🦋 How to get to the core of democracy

Filling the gap between theory and empiricism

Many criticisms of conceptions of democracy are directed more at the institutional design than at its normative underpinnings. These include such things as the concept of representativeness. We propose focussing more on the normative foundations assessed by the different institutional frameworks than discussing the institutional frameworks themselves. We develop a new concept, which we call the ‘core principle of democracy’. By doing so, we address the conceptual and methodological puzzles theoretically and empirically. Thus, we embrace a paradigm shift.

A singular core principle of democracy

Democracy is a latent construct and, by nature, not directly observable. Nevertheless, we are searching for indicators and empirically observable characteristics we can assign to democratic conceptions. However, by focusing only on specific patterns of institutions, only sometimes derived from theoretical considerations, we block our view of its multiple meanings. Thus, we’ve no choice but to search behind the scenes for the underlying ‘core’ principle the institutions serve.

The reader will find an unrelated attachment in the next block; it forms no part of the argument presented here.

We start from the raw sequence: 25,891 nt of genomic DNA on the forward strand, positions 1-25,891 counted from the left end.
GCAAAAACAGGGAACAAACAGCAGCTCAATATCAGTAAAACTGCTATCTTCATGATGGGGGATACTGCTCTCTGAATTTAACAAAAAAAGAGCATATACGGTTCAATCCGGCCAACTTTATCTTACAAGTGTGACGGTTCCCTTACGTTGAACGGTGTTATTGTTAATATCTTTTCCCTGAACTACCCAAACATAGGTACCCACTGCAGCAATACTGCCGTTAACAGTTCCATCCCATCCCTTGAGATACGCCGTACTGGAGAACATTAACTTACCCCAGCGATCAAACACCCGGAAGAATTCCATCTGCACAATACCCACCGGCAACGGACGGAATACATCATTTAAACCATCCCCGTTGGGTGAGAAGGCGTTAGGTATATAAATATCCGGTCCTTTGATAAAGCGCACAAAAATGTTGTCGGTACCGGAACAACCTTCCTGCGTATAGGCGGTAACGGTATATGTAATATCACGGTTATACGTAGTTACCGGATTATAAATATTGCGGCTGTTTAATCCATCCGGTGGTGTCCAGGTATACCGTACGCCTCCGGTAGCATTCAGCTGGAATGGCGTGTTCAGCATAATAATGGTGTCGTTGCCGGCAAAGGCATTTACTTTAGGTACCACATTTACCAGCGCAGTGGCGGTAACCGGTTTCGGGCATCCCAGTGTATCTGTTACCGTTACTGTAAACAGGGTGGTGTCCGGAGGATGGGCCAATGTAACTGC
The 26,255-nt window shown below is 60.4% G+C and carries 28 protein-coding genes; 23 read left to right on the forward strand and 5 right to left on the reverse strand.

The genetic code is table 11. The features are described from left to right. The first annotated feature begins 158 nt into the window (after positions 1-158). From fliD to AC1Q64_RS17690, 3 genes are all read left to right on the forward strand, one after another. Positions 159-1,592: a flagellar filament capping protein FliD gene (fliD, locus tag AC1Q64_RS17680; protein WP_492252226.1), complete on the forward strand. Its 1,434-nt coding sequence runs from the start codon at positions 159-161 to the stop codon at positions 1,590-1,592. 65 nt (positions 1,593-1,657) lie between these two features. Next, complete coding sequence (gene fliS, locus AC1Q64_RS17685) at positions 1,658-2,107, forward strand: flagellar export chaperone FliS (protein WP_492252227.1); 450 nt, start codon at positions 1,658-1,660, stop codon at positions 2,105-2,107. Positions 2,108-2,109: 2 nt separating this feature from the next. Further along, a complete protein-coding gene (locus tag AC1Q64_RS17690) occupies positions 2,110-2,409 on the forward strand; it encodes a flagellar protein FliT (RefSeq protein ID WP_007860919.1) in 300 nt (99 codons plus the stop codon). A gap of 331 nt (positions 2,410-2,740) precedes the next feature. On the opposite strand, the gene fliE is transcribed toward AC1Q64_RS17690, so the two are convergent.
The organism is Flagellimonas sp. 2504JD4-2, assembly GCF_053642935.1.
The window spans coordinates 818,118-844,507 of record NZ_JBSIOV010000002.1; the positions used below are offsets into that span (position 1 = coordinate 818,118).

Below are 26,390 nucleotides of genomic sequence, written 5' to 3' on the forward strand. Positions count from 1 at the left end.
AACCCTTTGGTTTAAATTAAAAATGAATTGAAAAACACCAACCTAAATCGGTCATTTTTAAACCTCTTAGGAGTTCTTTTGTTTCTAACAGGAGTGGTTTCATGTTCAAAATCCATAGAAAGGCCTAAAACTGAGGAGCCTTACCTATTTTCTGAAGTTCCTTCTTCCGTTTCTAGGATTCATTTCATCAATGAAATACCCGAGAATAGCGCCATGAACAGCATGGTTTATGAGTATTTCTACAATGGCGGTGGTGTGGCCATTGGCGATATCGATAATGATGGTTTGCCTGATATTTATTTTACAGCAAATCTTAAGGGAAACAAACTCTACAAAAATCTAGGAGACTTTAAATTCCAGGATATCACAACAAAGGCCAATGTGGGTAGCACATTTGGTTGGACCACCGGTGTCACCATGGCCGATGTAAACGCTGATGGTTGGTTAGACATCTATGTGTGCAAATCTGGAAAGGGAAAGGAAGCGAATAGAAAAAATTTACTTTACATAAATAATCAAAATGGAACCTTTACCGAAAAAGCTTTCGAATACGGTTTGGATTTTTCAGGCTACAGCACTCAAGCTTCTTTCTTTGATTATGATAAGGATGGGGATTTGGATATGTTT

Concept tree: singular core principle of democracy

Proposal for an empirical approach

The paradigm shift

To sum up, the paradigm shift we aim to stimulate cannot simply consist of saying that liberal democracy is no longer the (unspoken) ideal to which we aspire, including the principle of representation and free and fair elections as the core of democracy. Neither does the paradigm shift mean imagining deliberative democracy as the ideal democracy and then measuring everything that wishes to label itself democracy in the future based on whether there are deliberative participation formats.



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The Science of Democracy

The Science of Democracy

Republished essays, in chronological order, from The Loop’s short essay series on the “science of democracy”